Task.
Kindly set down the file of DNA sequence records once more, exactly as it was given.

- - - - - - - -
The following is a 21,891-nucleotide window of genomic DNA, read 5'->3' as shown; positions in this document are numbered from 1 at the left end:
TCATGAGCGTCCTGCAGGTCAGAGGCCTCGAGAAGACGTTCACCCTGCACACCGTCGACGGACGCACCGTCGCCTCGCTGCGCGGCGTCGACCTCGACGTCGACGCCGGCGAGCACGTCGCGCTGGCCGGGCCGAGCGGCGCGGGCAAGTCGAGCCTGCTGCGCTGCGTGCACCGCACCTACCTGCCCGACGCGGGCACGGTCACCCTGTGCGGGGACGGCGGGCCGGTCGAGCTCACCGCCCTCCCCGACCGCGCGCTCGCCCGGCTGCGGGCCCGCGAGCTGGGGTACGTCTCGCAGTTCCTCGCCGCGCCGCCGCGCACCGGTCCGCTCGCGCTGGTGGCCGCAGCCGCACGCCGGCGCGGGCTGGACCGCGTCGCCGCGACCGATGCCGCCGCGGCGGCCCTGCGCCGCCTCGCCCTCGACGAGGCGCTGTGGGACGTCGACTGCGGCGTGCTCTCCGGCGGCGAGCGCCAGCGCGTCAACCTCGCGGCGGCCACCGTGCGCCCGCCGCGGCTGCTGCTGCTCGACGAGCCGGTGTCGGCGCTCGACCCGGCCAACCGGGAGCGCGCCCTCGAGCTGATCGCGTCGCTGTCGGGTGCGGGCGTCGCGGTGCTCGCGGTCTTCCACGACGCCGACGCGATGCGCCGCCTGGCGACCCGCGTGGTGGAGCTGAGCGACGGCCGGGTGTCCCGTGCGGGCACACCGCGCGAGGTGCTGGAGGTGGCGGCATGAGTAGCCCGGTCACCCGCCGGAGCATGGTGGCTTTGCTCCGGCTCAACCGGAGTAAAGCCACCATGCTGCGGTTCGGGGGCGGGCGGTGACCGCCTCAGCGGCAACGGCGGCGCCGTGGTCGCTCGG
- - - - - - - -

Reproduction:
The following is a 21,891-nucleotide window of genomic DNA, read 5'->3' as shown; positions in this document are numbered from 1 at the left end:
TCATGAGCGTCCTGCAGGTCAGAGGCCTCGAGAAGACGTTCACCCTGCACACCGTCGACGGACGCACCGTCGCCTCGCTGCGCGGCGTCGACCTCGACGTCGACGCCGGCGAGCACGTCGCGCTGGCCGGGCCGAGCGGCGCGGGCAAGTCGAGCCTGCTGCGCTGCGTGCACCGCACCTACCTGCCCGACGCGGGCACGGTCACCCTGTGCGGGGACGGCGGGCCGGTCGAGCTCACCGCCCTCCCCGACCGCGCGCTCGCCCGGCTGCGGGCCCGCGAGCTGGGGTACGTCTCGCAGTTCCTCGCCGCGCCGCCGCGCACCGGTCCGCTCGCGCTGGTGGCCGCAGCCGCACGCCGGCGCGGGCTGGACCGCGTCGCCGCGACCGATGCCGCCGCGGCGGCCCTGCGCCGCCTCGCCCTCGACGAGGCGCTGTGGGACGTCGACTGCGGCGTGCTCTCCGGCGGCGAGCGCCAGCGCGTCAACCTCGCGGCGGCCACCGTGCGCCCGCCGCGGCTGCTGCTGCTCGACGAGCCGGTGTCGGCGCTCGACCCGGCCAACCGGGAGCGCGCCCTCGAGCTGATCGCGTCGCTGTCGGGTGCGGGCGTCGCGGTGCTCGCGGTCTTCCACGACGCCGACGCGATGCGCCGCCTGGCGACCCGCGTGGTGGAGCTGAGCGACGGCCGGGTGTCCCGTGCGGGCACACCGCGCGAGGTGCTGGAGGTGGCGGCATGAGTAGCCCGGTCACCCGCCGGAGCATGGTGGCTTTGCTCCGGCTCAACCGGAGTAAAGCCACCATGCTGCGGTTCGGGGGCGGGCGGTGACCGCCTCAGCGGCAACGGCGGCGCCGTGGTCGCTCGG